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Burnout is a term that is used frequently in medical education today, with some studies noting that up to 70% of residents in training meet criteria for the disorder per the Maslach Burnout Inventory (MBI). While that statistic is startling…..what does this actually mean? The answer, as you’ll see below, is not straightforward. Read on to get a glimpse of some of the important information and solutions you’ll find in the chapter on Physician Burnout in the Career and Life Planning Guidebook for Medical Residents.

Defining Burnout:
Per Maslach, Burnout is a “psychological syndrome that develops secondary to work-related stress” and is defined by the symptoms of emotional exhaustion, depersonalization, and a sense of reduced personal accomplishment. While this syndrome can afflict anyone in any occupation, there are specific factors that challenge physicians on a day to day basis and contribute to the epidemic that is Burnout in our profession.

Drivers of Physician Burnout:
Just like there are risk factors for the multitude of diseases you’ve learned in your training, there are factors specific to our profession that place physicians at great risk for developing Burnout. As you will review in our chapter on Physician Burnout, some of these drivers include the following:

• Work Overload
• A Sensation of Loss of Control
• Lacking Rewards, both Financial and Emotional
• Erosion of the Structure of the Medical Community
• Evolution of Medicine as a Business
• Finances: Climbing Educational Debt coupled with Declining Reimbursement
• Personal and Professional Relationships

Again, like most diseases, it’s not “required” to have stressors from each and every one of these forces. Is it possible that roots of your struggle with Burnout are not found in the list above? Of course. Remember, though, that as in medicine, common things occur commonly: knowing the most common factors at the heart of Burnout is crucial to early identification of this disorder in yourself and your colleagues.

Consequences of Physician Burnout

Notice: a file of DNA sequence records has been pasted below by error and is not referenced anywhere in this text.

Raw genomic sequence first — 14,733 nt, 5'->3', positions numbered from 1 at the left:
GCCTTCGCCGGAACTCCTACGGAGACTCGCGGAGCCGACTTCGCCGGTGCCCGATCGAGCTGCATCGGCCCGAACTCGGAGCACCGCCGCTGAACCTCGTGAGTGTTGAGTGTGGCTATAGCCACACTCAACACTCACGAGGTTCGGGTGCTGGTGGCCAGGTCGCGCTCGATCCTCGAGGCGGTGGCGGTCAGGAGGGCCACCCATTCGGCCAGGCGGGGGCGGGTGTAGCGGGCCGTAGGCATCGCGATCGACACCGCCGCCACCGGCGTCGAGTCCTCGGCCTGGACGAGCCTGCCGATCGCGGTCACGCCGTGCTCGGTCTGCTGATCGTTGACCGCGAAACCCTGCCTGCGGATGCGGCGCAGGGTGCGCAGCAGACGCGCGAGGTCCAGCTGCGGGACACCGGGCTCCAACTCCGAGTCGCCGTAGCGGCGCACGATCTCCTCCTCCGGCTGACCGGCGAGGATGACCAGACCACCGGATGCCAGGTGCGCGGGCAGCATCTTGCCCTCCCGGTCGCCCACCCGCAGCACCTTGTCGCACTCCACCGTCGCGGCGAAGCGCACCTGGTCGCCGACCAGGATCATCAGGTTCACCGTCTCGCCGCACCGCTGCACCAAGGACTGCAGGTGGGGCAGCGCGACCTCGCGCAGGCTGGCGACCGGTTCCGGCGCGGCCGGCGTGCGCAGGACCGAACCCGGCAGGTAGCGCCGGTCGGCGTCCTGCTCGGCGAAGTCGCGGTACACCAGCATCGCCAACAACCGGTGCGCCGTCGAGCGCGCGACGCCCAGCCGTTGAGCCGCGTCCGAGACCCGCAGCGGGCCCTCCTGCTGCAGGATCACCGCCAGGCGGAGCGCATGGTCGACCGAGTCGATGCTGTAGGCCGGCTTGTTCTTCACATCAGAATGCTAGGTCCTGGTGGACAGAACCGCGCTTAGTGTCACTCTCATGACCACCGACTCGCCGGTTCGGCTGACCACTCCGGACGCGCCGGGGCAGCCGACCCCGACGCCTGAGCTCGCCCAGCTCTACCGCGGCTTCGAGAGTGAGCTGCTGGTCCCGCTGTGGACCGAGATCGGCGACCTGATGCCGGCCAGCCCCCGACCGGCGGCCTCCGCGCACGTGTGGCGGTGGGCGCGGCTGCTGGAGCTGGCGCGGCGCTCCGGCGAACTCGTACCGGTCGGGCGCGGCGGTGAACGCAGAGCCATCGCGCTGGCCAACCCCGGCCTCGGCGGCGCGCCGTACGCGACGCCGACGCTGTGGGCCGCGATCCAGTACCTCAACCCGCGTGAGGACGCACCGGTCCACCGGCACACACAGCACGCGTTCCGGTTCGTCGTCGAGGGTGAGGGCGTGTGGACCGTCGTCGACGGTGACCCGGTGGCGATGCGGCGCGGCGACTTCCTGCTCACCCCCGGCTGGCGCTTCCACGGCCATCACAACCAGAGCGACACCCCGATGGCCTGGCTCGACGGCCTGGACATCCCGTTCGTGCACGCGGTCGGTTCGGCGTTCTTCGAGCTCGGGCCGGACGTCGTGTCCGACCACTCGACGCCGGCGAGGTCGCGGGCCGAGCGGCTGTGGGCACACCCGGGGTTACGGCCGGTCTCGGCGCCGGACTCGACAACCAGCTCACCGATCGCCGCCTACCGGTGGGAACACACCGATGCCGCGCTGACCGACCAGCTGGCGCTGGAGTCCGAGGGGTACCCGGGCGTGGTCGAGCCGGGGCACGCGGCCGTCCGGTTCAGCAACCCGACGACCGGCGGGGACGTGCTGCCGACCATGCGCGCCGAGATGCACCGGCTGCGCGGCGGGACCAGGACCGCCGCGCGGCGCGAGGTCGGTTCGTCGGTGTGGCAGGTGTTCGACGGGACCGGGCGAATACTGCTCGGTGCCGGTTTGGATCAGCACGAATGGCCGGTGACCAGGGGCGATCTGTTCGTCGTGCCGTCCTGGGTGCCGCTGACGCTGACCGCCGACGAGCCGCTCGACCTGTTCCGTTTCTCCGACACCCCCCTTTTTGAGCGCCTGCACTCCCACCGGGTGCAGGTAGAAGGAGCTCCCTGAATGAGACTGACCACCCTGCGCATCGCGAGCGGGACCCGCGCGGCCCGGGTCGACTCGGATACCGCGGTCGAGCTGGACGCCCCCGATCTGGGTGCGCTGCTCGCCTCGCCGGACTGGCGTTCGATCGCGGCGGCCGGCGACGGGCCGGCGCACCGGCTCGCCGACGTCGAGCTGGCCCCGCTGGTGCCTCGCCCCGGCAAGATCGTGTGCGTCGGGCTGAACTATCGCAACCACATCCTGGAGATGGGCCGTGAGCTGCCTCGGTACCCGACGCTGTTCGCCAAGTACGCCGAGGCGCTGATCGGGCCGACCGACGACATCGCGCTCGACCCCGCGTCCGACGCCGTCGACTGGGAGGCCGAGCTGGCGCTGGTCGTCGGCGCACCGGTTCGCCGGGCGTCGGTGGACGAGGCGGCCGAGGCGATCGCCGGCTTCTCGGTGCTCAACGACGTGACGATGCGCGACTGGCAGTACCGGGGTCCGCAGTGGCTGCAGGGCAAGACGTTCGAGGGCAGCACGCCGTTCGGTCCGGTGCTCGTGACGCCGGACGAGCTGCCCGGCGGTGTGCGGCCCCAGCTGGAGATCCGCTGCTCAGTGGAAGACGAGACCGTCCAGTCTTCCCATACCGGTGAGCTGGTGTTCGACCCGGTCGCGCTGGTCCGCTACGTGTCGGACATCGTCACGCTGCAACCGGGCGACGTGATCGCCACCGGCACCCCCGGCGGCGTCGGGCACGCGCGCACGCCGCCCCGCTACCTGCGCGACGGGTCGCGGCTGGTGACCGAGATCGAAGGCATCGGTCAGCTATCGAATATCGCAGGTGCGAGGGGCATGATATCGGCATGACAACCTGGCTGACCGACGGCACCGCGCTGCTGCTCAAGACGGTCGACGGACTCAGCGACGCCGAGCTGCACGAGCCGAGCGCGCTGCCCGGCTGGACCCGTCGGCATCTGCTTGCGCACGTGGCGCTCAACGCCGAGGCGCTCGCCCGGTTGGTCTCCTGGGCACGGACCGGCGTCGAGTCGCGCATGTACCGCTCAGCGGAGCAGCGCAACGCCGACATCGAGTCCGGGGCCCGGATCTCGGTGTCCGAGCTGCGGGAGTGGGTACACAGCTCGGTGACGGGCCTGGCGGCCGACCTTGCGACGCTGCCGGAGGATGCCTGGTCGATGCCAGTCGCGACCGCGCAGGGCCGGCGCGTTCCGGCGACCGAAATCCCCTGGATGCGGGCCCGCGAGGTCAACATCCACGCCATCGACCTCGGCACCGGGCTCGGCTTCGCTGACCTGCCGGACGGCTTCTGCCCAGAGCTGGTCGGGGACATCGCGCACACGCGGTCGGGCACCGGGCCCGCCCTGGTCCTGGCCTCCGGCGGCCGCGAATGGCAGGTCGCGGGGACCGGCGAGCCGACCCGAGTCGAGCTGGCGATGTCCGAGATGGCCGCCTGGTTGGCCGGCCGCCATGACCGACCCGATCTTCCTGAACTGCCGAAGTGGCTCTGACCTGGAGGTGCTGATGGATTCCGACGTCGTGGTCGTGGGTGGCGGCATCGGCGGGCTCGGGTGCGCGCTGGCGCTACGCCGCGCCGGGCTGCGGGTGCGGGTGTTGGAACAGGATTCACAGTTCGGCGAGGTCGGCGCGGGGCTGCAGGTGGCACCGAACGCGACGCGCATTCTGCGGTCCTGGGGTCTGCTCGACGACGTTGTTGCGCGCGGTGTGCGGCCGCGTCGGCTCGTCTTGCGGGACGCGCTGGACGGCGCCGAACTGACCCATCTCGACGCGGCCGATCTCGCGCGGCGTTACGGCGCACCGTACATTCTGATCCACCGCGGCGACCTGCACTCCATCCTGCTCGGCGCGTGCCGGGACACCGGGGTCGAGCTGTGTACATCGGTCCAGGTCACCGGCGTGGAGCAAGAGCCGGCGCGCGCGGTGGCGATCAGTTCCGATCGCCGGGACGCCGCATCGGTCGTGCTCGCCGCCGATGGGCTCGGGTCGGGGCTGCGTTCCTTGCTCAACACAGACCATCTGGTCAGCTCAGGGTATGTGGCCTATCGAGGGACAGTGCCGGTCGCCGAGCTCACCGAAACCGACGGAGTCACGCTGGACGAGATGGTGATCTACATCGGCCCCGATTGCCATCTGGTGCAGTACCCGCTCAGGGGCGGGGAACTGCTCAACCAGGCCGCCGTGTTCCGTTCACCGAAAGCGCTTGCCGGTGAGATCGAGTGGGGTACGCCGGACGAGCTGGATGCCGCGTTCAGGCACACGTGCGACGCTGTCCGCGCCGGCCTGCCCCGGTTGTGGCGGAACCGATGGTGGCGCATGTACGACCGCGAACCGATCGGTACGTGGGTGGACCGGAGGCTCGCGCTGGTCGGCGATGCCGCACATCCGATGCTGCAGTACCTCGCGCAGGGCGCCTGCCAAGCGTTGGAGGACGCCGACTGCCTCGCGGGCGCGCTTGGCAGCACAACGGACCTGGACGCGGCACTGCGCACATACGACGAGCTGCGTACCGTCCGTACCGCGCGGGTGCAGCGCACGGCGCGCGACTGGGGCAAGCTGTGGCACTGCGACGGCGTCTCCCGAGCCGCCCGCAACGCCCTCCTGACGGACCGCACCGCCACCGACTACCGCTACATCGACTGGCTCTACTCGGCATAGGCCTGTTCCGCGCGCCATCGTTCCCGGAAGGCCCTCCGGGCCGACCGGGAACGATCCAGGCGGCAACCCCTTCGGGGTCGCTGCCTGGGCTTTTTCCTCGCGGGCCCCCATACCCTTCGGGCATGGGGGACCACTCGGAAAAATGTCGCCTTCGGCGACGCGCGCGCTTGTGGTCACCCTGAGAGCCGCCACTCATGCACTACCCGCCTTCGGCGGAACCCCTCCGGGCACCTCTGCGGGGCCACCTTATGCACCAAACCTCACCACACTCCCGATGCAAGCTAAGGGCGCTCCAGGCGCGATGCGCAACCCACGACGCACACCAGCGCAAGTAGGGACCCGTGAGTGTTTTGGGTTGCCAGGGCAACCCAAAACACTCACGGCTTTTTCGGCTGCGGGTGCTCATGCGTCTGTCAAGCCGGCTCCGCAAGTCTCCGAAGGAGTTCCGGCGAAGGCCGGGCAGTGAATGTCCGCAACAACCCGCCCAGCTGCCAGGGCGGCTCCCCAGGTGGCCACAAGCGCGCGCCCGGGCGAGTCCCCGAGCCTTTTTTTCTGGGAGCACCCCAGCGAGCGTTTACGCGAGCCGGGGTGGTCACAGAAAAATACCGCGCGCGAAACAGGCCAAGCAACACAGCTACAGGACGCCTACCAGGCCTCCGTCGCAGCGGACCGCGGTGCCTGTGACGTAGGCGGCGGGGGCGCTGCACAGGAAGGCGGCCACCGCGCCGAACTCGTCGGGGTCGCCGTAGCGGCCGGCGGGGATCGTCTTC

When a family member is sick, the entire family is sick. The same holds true for all of us in the medical profession when one of our own suffers from Burnout. As noted above, there are increasing numbers of your colleagues, both in training and in the “real world” who are mired in their battle with Burnout. As you read this, you may be saying “but I’m OK! I don’t have these issues. Why should this matter to me?” If you are one of the lucky minority who is truly flourishing unaffected by the wave of Burnout that is sweeping our profession, good for you. However, even if you personally are not afflicted with Burnout, it is highly unlikely that your day to day life as a physician is not impacted in some way by the battle to defeat the dark shadow that Burnout has cast over our profession. Have you had to cover call for someone on a regular basis because they are struggling? Wondered about your partners prescribing habits? Become frustrated by a less-than-stellar signout? Felt frustrated for having to recruit yet another new associate for your practice while trying to survive while being short-staffed again? Despite thinking that you aren’t affected by the burden of Burnout, if you nodded your head at least once to one of those questions, then your day to day life really has been pushed or pulled to its limit by Burnout. In addition to the aforementioned challenges, these are some of the very real consequences of Burnout that we face every day as physicians: